HTTP/1.0 200 OK Content-Type: text/html Medicinal Pot Case Wraps Up
Pubdate: Thu, 6 Dec 2007
Source: Winnipeg Free Press (CN MB)
Copyright: 2007 Winnipeg Free Press
Author: Jered Stuffco, Canadian Press
Bookmark: (Marijuana - Medicinal - Canada)


Patients Want to Be Allowed to Choose Grower

TORONTO -- Lawyers for Canadian users of medical marijuana who want
Ottawa to ease restrictions on where they get their pot wrapped up
their case Wednesday by telling a Federal Court judge that
government-approved marijuana, grown by a Flin Flon contractor,
doesn't compare to higher-quality strains available on the street.

Patients ought to be able to pick their own grower, said lawyer Alan
Young, who accused Ottawa of rushing into drafting a program in 2003
that ultimately forced patients to use a substandard product -- a
violation of their constitutional rights.

"When the dust settles, what you're left with is a government simply
decreeing that this is the way you are going to get your medicine,"
Young said.

"Governments don't know how to grow marijuana and don't know much
about marijuana because, for 80 years, they've been trying to convince
us that it's harmful."

But since launching its controversial medicinal marijuana program,
Health Canada has significantly improved the quality of its marijuana
compared with earlier batches, meaning the case against the government
doesn't stand up, said Health Canada lawyer Christopher Leafloor.

The applicants in the case haven't tried the most recent batches of
cannabis grown by contractor Prairie Plant Systems (PPS), which is
based in Flin Flon, Leafloor said.

"Our position is that you can't really take seriously their claim that
the PPS product isn't good enough in terms of strength when they
haven't even tried it."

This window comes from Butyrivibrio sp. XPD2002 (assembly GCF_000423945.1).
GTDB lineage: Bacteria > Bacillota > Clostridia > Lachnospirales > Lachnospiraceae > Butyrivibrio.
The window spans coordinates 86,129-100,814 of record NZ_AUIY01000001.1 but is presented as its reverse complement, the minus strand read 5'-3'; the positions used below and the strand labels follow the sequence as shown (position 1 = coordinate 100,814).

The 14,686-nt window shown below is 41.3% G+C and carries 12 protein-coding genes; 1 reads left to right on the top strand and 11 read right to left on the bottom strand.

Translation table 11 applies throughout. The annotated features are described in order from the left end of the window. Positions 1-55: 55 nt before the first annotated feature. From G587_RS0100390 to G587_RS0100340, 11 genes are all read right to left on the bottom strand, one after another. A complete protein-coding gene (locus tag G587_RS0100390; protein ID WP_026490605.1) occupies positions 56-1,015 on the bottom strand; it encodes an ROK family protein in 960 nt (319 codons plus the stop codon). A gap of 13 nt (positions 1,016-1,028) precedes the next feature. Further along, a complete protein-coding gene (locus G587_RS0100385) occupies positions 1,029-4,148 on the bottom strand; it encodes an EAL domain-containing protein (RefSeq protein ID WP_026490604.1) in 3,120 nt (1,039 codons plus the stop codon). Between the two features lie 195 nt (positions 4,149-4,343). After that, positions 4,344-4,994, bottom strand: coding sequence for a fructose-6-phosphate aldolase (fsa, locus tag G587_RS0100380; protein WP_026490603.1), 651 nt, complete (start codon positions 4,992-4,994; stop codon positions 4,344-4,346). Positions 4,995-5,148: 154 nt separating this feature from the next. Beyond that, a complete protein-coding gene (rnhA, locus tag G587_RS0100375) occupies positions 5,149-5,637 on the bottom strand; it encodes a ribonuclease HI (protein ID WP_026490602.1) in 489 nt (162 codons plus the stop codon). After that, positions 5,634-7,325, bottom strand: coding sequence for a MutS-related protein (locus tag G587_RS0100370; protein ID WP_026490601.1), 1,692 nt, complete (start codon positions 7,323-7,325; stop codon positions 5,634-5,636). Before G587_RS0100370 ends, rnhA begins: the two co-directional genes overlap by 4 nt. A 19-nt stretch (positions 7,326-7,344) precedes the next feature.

Leafloor said only one applicant in the case had tried the PPS
product, and that trial was several years ago.

"That was an early version."

A PPS spokesman said in an interview users who buy from the government
are assured of getting a more consistent product than they would on
the street. Leafloor also disagreed with the assertion the government
made an eleventh-hour decision in December 2003 that restricts
patients from choosing their own growers.

"There's actually been a long history here," he said, noting the
government has been dealing with the issue and taking direction from
Canadian courts since July 2000.

Leafloor also said the assertion that some strains of pot are better
for treatment than others is based on user preference instead of
quantifiable data.

"It's not enough for patients to say 'I prefer this so you have to
give it to me.'"

Wednesday's hearing marked the procedural culmination of a
three-and-a-half-year process, which Young hopes will eventually give
experienced cannabis growers the opportunity to supply products
specifically tailored to the needs of medical users.

The court could issue a ruling by the spring, he added.

The case also has implications on the way the government drafts and
implements official policy, said Young, who is also a professor at
York University's Osgoode Hall Law School in Toronto.

Under the current Health Canada guidelines, users of so-called medical
marijuana can either grow their own pot, have someone grow it for them
or buy it from Health Canada. However, growers can only supply
marijuana to one patient at a time. 
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